Sunday, 8 November 2015

Pachinko! (Odyssey2)

To most of us in the west, pachinko is hated and feared: a graveyard where once-beloved franchises and publishers go when they die.  But there is also movement in the other direction, that is, videogames that are themselves based on pachinko machines (though it seems to me that the genre's heyday was in the late 80s on the Famicom and PC Engine, I'm far from an expert on the genre, so I could be wrong.). Pachinko! might be the very first pachinko videogame, and it's a western-developed game, too!

I say "might be" for two reasons, though: the first being that I can't rule out some unknown pachinko game existing on some Japanese hobbyist computer, lost to the mists of time, and the second being the fact that it's a very loose interpretation of the concept. For those of you that don't know, in pachinko, the player controls the speed of many balls being fired into a vaguely pinball-esque table in the hopes that they enter various holes and activate various gimmicks (like slot machines and so on) on their way down.

Pachinko! works very differently, changing the game and turning it into a strange 2-player psuedo-sport. How it works is that there are two players at the bottom of the screen, armed with sticks and seperated by a small green pyramid. Above them are five bucket-like things with numbers between zero and ten in them, as well as a small blue interloper who catches any balls they come across and throws them downwards at a random angle. There's two balls, and they bounce around and get hit by the players' sticks. When a ball is hit by a player's stick, it changes to match the colour of that player, and when a ball goes in one of the buckets, the matching player gains as many points as the number in the bucket. If a ball hits the small green pyramid, all the numbers in the buckets randomise. Unfortunately, it never feels like you have any real control over where the balls go, or pretty much anything that happens in the game. After either player reaches a multiple of 100 points, the screen flashes different colours or a few seconds, before resuming. It doesn't actually end until you stop playing.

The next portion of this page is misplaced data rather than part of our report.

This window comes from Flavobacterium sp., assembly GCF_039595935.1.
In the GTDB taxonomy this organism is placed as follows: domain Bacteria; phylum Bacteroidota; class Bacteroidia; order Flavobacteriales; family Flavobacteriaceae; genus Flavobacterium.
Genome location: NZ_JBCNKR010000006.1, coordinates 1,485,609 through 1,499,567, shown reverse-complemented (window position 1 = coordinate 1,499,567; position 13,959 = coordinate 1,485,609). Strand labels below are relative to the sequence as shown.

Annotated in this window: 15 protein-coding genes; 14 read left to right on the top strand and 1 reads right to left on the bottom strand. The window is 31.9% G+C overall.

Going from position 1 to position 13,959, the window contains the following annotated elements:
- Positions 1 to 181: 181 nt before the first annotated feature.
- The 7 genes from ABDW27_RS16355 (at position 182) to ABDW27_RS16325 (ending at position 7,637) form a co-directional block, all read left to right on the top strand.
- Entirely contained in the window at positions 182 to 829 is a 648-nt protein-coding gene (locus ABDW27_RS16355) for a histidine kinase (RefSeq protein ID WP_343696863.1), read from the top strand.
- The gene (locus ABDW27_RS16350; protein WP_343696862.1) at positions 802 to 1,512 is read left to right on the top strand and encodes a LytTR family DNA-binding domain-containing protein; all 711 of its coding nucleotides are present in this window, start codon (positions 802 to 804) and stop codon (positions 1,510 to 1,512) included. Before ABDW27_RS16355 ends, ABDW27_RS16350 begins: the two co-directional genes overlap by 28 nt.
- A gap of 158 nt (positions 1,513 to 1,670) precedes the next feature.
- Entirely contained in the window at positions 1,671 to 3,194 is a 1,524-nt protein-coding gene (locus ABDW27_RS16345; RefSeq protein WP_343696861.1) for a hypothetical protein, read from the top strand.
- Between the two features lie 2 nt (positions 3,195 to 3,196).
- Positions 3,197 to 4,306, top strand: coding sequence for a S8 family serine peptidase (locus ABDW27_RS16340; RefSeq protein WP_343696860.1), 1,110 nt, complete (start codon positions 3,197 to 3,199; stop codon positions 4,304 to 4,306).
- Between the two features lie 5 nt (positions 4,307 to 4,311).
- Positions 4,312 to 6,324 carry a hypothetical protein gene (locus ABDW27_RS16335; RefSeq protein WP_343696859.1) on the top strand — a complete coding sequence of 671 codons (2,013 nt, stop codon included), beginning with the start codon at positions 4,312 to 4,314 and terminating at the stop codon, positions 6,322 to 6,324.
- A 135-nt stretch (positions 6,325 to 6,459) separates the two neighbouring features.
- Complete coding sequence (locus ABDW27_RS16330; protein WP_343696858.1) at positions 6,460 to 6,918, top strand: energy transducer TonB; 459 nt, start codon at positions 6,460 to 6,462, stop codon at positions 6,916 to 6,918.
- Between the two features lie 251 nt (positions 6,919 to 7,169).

Pachinko! really can't be recommended as anything other than a historical curiosity. It's boring, completely random and very basic.

Wednesday, 4 November 2015

Socket (Mega Drive)

So, if you only know one thing about this game, you'll know that it's a blatant Sonic clone, to an extent that no other game before it had been. Every other review I've read of this game, whether it was in a magazine at the time of its release, or on the internet many years later, has focussed entirely on that fact, and then descended into tedious hyperbole about how terrible and unplayable the game is. The fact is, Socket is a very flawed game, and a very unoriginal game, but it does have a few ideas of its own, and it is a fun game to play.

The eponymous character is a weird kind of time-travelling electric duck from the future, who has to stop an evil time-travelling winged fox called Time Dominator from doing evil stuff throughout history. Socket can run, jump and kick, and has an energy meter that serves as a combined time limit and health bar, something usually only seen in games where the player controls a vehicle of some kind.